Researchers have devised an innovative new method for monitoring horses’ wellbeing.

Ethologist Martine Hausberger and colleagues from the University of Rennes created and tested a mobile headband that detects brain waves in horses.

Martine dreamt up the device while conducting a previous study, which found horses had more difficulty opening a sliding door over a food box when stressed.

She saw that electroencephalograms (EEG), which record waves of electrical impulses in the brain, could theoretically pick up on the mental state of a horse.

However, no one had found a way to record brain waves in animals while they move around. Animals needed to be restrained or sedated as the recordings required placing electrodes in specific positions on the head and running cables from them to a recording machine.

Martine worked with neurophysicist Hugo Cousillas to find an equine-friendly alternative.

Hugo spent six years developing a device for horses. He created a headband that has four electrodes with tiny needles, which poke gently against the skin.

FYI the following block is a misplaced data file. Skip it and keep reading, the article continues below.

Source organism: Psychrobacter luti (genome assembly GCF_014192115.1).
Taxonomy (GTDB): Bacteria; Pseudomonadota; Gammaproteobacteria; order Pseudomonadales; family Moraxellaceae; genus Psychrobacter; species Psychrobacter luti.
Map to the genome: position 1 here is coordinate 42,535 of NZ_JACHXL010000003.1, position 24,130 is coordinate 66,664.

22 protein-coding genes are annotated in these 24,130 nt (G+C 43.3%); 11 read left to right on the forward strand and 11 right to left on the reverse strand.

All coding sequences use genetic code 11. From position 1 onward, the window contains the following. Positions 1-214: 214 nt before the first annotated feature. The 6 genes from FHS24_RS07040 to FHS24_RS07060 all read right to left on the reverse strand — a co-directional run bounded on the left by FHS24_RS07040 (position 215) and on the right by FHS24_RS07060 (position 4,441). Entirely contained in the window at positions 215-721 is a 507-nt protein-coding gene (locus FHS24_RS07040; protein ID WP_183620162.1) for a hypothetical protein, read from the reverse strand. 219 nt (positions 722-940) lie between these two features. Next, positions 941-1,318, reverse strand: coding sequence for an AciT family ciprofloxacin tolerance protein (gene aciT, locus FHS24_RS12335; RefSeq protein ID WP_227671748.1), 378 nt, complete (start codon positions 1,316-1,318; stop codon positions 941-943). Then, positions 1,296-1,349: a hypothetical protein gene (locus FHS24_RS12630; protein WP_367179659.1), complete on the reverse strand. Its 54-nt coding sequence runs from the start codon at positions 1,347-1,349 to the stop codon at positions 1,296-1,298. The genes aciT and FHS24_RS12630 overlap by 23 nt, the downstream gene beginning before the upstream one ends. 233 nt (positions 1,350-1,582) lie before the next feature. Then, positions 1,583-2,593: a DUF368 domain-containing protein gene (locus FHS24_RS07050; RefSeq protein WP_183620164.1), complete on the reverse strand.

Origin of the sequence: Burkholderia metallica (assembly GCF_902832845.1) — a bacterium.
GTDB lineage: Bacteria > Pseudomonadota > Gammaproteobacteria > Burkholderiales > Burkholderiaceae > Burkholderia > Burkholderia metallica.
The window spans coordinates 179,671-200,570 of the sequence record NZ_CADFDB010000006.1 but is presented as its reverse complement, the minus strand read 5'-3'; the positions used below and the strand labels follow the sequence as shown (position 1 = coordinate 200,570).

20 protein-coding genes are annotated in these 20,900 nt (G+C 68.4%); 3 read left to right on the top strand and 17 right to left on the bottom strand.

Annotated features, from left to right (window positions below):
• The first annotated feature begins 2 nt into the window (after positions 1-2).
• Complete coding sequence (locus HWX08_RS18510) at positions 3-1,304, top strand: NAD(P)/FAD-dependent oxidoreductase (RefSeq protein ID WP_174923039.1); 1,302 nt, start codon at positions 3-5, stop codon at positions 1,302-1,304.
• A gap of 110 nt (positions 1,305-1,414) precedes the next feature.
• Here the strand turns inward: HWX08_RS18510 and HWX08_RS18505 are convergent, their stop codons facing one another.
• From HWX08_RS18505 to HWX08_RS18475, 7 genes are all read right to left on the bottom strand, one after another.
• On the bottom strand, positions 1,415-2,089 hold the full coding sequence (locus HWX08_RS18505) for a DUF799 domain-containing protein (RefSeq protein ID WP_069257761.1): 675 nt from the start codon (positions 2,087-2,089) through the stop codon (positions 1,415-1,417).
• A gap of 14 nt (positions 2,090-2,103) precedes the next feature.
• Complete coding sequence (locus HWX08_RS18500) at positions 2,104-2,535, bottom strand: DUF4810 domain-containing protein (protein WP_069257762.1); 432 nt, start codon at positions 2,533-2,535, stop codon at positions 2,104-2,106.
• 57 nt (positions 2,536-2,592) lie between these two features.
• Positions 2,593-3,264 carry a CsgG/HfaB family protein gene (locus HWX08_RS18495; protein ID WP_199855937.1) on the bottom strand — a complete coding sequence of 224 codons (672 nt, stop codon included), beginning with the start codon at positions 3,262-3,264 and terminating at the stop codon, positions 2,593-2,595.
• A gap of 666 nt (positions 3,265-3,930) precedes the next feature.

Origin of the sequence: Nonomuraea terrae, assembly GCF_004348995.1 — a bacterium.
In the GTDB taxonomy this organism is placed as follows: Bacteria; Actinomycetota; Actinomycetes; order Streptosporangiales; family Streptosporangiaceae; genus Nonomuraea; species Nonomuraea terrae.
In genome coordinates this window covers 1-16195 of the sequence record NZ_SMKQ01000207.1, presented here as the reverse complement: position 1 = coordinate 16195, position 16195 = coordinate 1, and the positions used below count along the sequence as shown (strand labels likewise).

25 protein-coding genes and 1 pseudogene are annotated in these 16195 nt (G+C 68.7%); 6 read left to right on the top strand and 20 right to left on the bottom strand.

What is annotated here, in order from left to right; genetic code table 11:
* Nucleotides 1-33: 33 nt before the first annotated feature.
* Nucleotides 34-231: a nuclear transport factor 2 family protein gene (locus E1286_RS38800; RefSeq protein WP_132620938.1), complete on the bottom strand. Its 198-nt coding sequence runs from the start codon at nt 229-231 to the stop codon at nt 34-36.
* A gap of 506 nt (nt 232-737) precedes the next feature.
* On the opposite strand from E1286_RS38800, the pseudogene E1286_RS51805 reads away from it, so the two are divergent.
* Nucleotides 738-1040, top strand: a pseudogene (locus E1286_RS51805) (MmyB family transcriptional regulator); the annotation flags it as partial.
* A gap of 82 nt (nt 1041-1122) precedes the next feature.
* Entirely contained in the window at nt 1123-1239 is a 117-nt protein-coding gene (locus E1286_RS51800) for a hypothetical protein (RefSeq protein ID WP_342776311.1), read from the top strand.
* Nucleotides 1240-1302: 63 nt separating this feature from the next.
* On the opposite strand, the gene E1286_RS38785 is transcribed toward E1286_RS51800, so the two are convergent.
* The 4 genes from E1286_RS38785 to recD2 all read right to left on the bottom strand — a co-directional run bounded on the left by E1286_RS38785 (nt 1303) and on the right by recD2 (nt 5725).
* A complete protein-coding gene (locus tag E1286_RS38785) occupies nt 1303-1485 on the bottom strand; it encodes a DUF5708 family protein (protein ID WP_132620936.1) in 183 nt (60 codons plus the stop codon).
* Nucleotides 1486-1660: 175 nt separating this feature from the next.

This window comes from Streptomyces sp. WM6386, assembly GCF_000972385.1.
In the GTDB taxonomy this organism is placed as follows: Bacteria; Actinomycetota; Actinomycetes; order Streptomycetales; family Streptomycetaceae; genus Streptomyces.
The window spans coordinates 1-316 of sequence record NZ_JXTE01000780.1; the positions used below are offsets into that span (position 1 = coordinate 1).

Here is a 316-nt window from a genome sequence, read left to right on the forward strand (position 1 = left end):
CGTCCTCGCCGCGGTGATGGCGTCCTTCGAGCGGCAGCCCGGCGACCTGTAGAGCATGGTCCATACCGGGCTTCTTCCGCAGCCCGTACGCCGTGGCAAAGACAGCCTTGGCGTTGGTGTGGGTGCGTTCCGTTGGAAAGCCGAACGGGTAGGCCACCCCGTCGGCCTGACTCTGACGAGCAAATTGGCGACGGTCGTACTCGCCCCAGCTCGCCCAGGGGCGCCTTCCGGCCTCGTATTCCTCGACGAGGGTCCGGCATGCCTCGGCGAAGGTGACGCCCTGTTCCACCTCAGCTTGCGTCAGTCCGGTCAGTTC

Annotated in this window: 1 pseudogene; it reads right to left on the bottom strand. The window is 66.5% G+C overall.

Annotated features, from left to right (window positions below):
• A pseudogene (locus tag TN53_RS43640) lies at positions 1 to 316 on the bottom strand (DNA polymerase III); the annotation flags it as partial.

Exploring turnout vs stabling

Together with ethologist Mathilde Stomp, Martine and Hugo took EEG recordings of 18 horses, half of which were stabled, and the other half lived in herds in open fields.

The stabled horses showed an average of two and a half times more right-hemisphere “gamma” waves than those in open fields. In people, these waves are often a sign of anxiety, distraction or depression.

The turned-out horses showed twice as many left-hemisphere “theta” waves on average. These waves are generally a sign of a calm and attentive mind.

The findings were published in Applied Animal Behaviour Science.

“Three different EEG power spectrum profiles were highlighted, from a bilateral predominance of theta waves in horses in a more positive welfare state to a bilateral predominance of beta waves in horses with clear expressions of compromised welfare,” reported the team.

“Quantitative resting-state EEG power spectrum appears as a highly promising tool for exploring the brain processes involved in the subjective perception of chronic welfare, as a useful complementary tool for welfare assessment.”